Globe-trotting conductor Napa conducts “The Greatest Wagner Concert Ever!” | Arts & Theater


Little known to most Napans, an internationally renowned symphony and opera conductor lives among us and will present “The Greatest Wagner Concert Ever!” on July 9 at the Empress Theater in Vallejo.

Thomas Conlin, who lives in Napa with his wife Renay, has conducted orchestras on five continents while holding full-time positions, including artistic director and conductor of the West Virginia Symphony Orchestra from 1983 to 2001 and principal conductor of the Toledo Opera from 2002 to 2015.

He has been guest conductor of orchestras such as the Philharmonisches Orchester Augsburg, Baden-Badener Philharmonie and Philharmonisches Orchester der Stadt Ulm in Germany; the Brazilian Symphony Orchestra in Rio de Janeiro; Cairo Symphony Orchestra; Volgograd Symphony Orchestra; Ankara Presidential Symphony Orchestra; Izmir State Symphony Orchestra; the Nagoya Philharmonic Orchestra; the Tokyo Chamber Orchestra and the Napa Valley Symphony Orchestra.

Rare for a classical conductor, Conlin received a Grammy Award, in his case for Best Recording of a Contemporary Classical Composition, George Crumb: Star Child with the Orchestra and the Philharmonic Choir of Warsaw.

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Conlin’s full list of accomplishments is nearly overwhelming, but you can see it at

Conlin has made music his life since the age of 5, when his father won a piano in a competition. Young Tom was so fascinated that his parents had to lock the lid on his keyboard to keep him from playing in the middle of the night, and they quickly signed him up for lessons.

At age 14, he became organist and choir director at St. Michael’s Episcopal Church in Arlington, Virginia.

“Throughout my formative years, I organized classmates into musical ensembles, mostly to play jazz and rock ‘n’ roll, although we occasionally played classical music,” Conlin said. .

“I was concertmaster in my 90-piece high school orchestra and played bassoon in the Washington-Lee High School Band,” he added. He also led a jazz ensemble, a 16-piece big band, and a rock ‘n’ roll band called the Thunderbirds where he played a raised piano.

He composed music and wrote a symphony which was performed by the high school orchestra. “It was terrible,” he said.

This led to a Bachelor of Music and Master of Music from the Peabody Conservatory of Music at Johns Hopkins University, where he studied under conductors such as Leonard Bernstein, Seiji Ozawa and Erich Leinsdorf.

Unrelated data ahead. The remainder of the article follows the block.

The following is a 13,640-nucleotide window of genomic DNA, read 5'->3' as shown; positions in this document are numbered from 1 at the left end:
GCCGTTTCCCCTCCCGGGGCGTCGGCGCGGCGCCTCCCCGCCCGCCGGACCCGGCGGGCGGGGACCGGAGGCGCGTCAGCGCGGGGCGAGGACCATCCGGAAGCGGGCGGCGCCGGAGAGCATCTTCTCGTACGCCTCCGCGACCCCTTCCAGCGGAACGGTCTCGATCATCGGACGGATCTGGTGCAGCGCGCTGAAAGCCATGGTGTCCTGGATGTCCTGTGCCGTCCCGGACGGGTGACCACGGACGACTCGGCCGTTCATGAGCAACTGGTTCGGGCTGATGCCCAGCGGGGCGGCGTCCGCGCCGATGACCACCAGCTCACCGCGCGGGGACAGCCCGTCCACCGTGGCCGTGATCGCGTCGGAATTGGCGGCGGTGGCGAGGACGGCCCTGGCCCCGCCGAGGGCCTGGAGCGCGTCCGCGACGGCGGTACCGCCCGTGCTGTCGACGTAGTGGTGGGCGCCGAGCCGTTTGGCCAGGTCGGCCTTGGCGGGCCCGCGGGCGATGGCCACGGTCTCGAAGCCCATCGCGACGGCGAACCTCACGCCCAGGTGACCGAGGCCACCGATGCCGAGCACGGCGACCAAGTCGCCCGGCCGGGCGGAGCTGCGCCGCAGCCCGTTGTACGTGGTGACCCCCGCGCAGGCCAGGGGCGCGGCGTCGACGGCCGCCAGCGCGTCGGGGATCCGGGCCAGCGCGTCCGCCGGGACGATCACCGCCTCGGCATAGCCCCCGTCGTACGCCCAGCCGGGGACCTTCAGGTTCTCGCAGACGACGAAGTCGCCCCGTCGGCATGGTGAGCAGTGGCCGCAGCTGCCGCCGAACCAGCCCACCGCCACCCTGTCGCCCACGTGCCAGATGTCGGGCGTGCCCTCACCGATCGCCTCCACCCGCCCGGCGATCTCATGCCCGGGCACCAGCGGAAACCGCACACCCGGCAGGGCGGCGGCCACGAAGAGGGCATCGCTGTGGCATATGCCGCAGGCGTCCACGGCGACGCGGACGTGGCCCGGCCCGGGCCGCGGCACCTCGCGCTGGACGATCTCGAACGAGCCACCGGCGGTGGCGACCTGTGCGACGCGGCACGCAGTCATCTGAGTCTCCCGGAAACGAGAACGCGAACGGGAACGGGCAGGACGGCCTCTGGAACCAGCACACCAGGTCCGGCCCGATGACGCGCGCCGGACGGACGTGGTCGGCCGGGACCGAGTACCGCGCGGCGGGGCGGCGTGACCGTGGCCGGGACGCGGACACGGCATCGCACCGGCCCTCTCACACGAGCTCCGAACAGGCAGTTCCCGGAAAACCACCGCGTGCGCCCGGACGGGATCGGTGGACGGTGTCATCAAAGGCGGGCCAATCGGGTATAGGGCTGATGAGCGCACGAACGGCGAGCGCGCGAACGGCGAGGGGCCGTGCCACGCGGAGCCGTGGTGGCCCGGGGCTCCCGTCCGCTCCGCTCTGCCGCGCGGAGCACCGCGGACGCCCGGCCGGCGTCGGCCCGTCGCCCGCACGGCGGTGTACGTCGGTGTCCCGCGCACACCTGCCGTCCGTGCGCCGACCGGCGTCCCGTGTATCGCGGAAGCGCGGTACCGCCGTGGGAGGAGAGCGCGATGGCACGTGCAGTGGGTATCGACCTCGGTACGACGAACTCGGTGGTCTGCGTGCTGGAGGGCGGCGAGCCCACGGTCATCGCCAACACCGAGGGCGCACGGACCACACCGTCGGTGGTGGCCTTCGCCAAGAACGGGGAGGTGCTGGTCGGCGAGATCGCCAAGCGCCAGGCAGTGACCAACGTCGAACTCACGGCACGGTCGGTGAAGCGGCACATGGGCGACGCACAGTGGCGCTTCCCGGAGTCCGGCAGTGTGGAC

Its masters had three majors, conducting, piano, and composition, the only triple major in the college’s history.

He first saw himself as a composer and even wrote a Broadway-style musical that ran for a few weekends in Baltimore.

His long career continues today. “I was never famous, but I made it,” he joked. He has lived and worked in the United States, but conducted primarily in Europe. This took the Conlins to New York, North Carolina, Texas, Maryland and West Virginia.

Along the way, he came up with the idea of ​​surtitles for operas, a godsend for those who don’t speak Italian or German.

How did he end up in Napa?

He and Renay followed their daughter, Vanessa, here in 2010.

A trained opera singer who sang professionally, including on Broadway, Venessa fell in love with wine and ended up working with Fritz Hatton in Napa Valley. She has since earned a Master of Wine degree.

The double (mistress) life of Vanessa Conlin

Vanessa told her mother, also an opera singer who had moved into arts management and fundraising, about a position as executive director of the Napa Valley Museum. Renay became the museum’s executive director until she was lured for a fundraiser in San Francisco by a number of cultural groups. She is now executive director of the Vallejo Center for the Arts, which includes the Empress Theater.

Tom Conlin continued his guest conducting, taking a few weeks to months in each position, including conducting the Vallejo Festival Orchestra in his Empress debut with the popular “Three Tenors! – the next generation” in 2020.

Then COVID-19 hit. It devastated the arts, which are only now recovering.

Conlin recently led a program of Viennese waltzes, which had been postponed due to COVID, as was the Wagner concert.

He is eager to take up the torch.

“There’s nothing quite like knowing how good I feel when I leave after coaching,” he said.

“The greatest Wagner concert of all time!”

Conlin will lead the Vallejo Festival Orchestra in selections from Wagner’s masterpieces that have captivated audiences for over a century in “The Greatest Wagner Concert Ever!” at the Empress Theater on Saturday July 9 at 7:30 p.m.

The program will include excerpts from “Tannhauser“, “Tristan and Isolde”, “Die Walkure», « Lohengrin », « The Flying Dutchman » and « Die Meistersinger von Nürnberg ».

Long before “Stars Wars” or “The Lord of the Rings,” Wagner envisioned grand dramatic spectacles, part fairy tale, part allegory, told through music.

“Wagner, perhaps more than any other composer, can be counted on to give goosebumps,” Conlin said. “This will be an evening you won’t soon forget.”

Soprano Othalie Graham will be featured in the famous “Liebestod” from “Tristan und Isolde” and in dramatic arias from “Die Walküre” and “Tannhäuser”.

Conlin called Vallejo’s historic Art Deco Empress Theater “perhaps Northern California’s finest venue for classical music.”

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